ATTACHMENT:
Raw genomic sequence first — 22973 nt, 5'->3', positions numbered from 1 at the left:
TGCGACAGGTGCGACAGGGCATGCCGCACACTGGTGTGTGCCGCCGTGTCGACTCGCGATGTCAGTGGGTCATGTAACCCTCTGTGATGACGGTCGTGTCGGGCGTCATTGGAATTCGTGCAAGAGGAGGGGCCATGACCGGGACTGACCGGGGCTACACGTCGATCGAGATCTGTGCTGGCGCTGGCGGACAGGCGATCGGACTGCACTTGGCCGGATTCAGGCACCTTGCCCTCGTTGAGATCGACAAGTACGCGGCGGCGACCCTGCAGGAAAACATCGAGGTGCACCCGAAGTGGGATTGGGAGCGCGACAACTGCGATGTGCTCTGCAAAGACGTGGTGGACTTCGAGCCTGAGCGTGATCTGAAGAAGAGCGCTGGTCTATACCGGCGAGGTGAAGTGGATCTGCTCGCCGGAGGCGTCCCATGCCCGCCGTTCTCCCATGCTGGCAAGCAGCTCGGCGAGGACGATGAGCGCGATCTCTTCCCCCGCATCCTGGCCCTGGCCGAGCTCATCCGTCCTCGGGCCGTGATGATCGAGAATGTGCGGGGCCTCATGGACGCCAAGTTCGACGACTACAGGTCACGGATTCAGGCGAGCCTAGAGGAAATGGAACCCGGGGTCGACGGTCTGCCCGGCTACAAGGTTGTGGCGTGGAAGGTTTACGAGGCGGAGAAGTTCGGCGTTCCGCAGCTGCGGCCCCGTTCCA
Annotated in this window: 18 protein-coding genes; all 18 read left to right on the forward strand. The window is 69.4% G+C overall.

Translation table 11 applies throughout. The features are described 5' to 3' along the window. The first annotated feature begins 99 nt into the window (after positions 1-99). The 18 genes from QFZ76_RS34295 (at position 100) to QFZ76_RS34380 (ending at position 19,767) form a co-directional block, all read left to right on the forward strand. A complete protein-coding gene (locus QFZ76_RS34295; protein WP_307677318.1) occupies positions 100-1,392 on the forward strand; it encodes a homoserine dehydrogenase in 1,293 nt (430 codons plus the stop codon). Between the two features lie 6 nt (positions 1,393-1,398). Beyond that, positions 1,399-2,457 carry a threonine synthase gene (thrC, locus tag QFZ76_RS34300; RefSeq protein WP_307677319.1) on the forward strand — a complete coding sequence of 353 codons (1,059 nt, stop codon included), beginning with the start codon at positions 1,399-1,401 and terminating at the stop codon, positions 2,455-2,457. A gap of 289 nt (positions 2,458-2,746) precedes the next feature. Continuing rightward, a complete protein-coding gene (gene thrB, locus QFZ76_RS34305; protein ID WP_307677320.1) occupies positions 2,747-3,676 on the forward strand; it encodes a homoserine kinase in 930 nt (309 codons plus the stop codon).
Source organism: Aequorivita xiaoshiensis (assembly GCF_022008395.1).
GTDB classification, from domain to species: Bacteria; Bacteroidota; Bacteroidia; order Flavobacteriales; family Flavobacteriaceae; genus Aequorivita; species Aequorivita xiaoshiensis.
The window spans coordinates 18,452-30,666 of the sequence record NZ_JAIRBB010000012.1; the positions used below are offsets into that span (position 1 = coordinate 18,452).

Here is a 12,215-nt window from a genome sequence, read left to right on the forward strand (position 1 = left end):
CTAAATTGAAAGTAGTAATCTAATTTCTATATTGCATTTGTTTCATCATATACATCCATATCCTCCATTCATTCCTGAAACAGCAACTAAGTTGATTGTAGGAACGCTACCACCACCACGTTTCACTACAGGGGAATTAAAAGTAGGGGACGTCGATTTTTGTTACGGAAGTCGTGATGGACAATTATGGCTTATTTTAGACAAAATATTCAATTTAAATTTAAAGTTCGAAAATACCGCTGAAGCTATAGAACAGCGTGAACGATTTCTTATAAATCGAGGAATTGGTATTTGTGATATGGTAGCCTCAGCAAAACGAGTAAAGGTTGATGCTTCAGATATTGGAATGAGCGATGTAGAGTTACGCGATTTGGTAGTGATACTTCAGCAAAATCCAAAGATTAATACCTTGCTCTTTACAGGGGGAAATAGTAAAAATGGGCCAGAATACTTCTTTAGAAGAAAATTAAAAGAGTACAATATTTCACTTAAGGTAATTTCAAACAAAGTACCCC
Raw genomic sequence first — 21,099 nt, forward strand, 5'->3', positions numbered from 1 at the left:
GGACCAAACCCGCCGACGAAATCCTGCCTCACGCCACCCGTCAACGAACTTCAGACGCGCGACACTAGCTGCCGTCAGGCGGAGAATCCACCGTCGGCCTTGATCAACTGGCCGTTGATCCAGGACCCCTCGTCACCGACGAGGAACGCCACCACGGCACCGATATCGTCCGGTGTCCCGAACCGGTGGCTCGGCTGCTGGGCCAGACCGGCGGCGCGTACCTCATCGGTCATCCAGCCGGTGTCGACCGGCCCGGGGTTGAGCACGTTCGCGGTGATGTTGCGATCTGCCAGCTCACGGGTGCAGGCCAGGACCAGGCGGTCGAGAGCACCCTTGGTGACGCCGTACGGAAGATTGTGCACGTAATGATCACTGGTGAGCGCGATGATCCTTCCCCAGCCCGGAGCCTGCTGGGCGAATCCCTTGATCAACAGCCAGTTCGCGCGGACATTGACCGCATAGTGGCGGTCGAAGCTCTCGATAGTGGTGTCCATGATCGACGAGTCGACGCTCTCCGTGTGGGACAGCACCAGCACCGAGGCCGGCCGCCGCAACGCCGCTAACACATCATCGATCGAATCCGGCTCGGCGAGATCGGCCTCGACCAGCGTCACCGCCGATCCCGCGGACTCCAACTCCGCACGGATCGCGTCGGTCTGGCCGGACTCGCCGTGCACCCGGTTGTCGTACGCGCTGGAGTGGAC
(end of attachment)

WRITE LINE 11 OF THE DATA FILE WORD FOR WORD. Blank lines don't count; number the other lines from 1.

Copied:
GGACCAAACCCGCCGACGAAATCCTGCCTCACGCCACCCGTCAACGAACTTCAGACGCGCGACACTAGCTGCCGTCAGGCGGAGAATCCACCGTCGGCCTTGATCAACTGGCCGTTGATCCAGGACCCCTCGTCACCGACGAGGAACGCCACCACGGCACCGATATCGTCCGGTGTCCCGAACCGGTGGCTCGGCTGCTGGGCCAGACCGGCGGCGCGTACCTCATCGGTCATCCAGCCGGTGTCGACCGGCCCGGGGTTGAGCACGTTCGCGGTGATGTTGCGATCTGCCAGCTCACGGGTGCAGGCCAGGACCAGGCGGTCGAGAGCACCCTTGGTGACGCCGTACGGAAGATTGTGCACGTAATGATCACTGGTGAGCGCGATGATCCTTCCCCAGCCCGGAGCCTGCTGGGCGAATCCCTTGATCAACAGCCAGTTCGCGCGGACATTGACCGCATAGTGGCGGTCGAAGCTCTCGATAGTGGTGTCCATGATCGACGAGTCGACGCTCTCCGTGTGGGACAGCACCAGCACCGAGGCCGGCCGCCGCAACGCCGCTAACACATCATCGATCGAATCCGGCTCGGCGAGATCGGCCTCGACCAGCGTCACCGCCGATCCCGCGGACTCCAACTCCGCACGGATCGCGTCGGTCTGGCCGGACTCGCCGTGCACCCGGTTGTCGTACGCGCTGGAGTGGAC